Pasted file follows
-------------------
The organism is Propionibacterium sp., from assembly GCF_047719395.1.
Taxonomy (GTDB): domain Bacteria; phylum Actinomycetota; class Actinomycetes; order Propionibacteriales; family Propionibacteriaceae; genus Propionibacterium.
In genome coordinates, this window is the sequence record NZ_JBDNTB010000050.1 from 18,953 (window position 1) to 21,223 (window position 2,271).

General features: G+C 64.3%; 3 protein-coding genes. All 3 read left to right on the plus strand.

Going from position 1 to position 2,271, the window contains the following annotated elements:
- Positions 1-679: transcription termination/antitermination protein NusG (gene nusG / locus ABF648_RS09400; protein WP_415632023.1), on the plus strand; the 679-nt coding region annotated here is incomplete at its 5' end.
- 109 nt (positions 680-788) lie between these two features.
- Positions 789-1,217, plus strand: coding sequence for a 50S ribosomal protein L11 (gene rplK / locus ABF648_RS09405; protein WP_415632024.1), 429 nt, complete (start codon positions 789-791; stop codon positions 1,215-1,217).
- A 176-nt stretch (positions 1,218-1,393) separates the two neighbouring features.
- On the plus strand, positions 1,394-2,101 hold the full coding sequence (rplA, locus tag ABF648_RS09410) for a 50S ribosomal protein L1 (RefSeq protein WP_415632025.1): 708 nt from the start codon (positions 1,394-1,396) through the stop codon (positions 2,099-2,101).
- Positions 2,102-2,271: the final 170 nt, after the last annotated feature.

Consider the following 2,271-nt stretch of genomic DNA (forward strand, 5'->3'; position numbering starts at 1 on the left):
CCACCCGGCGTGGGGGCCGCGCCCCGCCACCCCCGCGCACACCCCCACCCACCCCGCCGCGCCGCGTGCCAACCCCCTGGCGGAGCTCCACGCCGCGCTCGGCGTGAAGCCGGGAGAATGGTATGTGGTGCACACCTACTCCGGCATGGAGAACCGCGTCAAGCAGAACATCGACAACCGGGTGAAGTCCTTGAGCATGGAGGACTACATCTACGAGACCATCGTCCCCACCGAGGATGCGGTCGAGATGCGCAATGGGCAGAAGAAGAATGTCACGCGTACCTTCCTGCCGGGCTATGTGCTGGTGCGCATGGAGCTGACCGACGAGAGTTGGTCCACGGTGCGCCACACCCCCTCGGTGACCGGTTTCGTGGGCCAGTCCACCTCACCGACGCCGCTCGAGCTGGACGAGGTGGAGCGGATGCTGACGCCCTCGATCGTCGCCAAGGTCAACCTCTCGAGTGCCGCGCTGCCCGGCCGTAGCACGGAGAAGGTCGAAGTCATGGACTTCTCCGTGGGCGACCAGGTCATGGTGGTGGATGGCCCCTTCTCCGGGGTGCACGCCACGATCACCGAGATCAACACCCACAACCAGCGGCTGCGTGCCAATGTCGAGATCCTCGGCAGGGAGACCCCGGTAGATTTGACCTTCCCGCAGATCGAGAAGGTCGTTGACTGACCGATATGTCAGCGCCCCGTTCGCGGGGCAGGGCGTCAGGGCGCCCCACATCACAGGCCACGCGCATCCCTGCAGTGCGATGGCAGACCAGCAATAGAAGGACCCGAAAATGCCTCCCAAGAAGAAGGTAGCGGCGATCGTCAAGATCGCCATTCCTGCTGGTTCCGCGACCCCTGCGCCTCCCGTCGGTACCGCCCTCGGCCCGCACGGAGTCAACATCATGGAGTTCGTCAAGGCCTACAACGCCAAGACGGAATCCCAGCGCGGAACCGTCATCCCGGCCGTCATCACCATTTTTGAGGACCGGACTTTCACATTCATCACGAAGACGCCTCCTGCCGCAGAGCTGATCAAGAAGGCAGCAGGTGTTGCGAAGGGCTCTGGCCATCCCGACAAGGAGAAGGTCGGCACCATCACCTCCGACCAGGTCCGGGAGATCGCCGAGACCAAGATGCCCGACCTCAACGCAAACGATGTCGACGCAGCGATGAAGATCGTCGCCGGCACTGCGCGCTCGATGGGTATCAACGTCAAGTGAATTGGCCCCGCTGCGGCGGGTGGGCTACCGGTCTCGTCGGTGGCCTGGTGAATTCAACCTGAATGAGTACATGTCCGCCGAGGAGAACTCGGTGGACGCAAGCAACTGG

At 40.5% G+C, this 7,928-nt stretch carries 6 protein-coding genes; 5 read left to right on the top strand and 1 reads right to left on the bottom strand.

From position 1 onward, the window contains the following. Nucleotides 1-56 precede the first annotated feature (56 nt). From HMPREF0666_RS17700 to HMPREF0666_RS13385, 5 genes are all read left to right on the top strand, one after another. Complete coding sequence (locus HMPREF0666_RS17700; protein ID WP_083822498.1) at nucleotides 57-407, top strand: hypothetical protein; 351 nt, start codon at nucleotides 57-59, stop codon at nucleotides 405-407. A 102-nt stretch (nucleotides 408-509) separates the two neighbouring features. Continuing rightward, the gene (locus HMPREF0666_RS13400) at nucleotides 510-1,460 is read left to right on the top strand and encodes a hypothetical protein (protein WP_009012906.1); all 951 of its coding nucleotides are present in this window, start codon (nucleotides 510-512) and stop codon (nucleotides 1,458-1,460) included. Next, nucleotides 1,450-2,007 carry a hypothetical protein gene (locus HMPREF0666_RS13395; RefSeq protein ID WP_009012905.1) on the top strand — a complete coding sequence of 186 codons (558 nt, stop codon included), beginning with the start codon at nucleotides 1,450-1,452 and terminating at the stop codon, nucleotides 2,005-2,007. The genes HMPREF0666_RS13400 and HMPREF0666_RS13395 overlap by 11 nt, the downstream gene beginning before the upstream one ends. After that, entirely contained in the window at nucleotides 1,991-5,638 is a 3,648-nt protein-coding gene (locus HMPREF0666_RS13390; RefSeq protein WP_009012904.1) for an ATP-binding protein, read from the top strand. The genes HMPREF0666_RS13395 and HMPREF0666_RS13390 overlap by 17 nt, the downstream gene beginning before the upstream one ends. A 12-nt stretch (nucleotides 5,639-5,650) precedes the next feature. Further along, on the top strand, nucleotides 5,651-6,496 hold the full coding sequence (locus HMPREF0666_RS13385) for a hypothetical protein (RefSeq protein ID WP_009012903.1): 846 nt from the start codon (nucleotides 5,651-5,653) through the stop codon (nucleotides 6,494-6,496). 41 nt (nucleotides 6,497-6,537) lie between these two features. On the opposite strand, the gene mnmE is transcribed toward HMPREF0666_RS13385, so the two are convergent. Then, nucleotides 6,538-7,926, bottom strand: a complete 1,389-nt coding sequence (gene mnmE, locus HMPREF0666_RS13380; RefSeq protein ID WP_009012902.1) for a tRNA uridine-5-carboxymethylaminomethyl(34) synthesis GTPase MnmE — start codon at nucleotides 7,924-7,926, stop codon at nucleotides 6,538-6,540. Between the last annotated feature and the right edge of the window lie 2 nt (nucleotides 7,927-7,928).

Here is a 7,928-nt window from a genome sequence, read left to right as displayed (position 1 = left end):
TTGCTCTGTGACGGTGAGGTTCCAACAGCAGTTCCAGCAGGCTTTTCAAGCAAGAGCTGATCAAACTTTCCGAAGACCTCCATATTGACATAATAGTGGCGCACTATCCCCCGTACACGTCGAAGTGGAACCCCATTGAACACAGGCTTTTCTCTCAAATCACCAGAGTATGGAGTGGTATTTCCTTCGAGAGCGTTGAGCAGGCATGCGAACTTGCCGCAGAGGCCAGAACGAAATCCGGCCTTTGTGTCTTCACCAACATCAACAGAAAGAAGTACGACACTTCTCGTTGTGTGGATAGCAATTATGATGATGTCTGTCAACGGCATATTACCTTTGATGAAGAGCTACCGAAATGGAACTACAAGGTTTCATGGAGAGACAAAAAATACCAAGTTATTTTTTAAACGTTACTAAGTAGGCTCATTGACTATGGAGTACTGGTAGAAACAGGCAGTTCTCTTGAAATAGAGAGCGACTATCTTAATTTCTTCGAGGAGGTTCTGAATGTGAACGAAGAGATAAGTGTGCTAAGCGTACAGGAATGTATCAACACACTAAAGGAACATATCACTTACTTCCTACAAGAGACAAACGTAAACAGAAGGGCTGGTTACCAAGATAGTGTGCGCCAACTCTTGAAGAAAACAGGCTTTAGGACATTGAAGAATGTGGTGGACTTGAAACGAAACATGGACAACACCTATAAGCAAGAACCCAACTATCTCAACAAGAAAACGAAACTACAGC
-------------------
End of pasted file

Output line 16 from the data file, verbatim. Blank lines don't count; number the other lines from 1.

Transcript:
Here is a 7,928-nt window from a genome sequence, read left to right as displayed (position 1 = left end):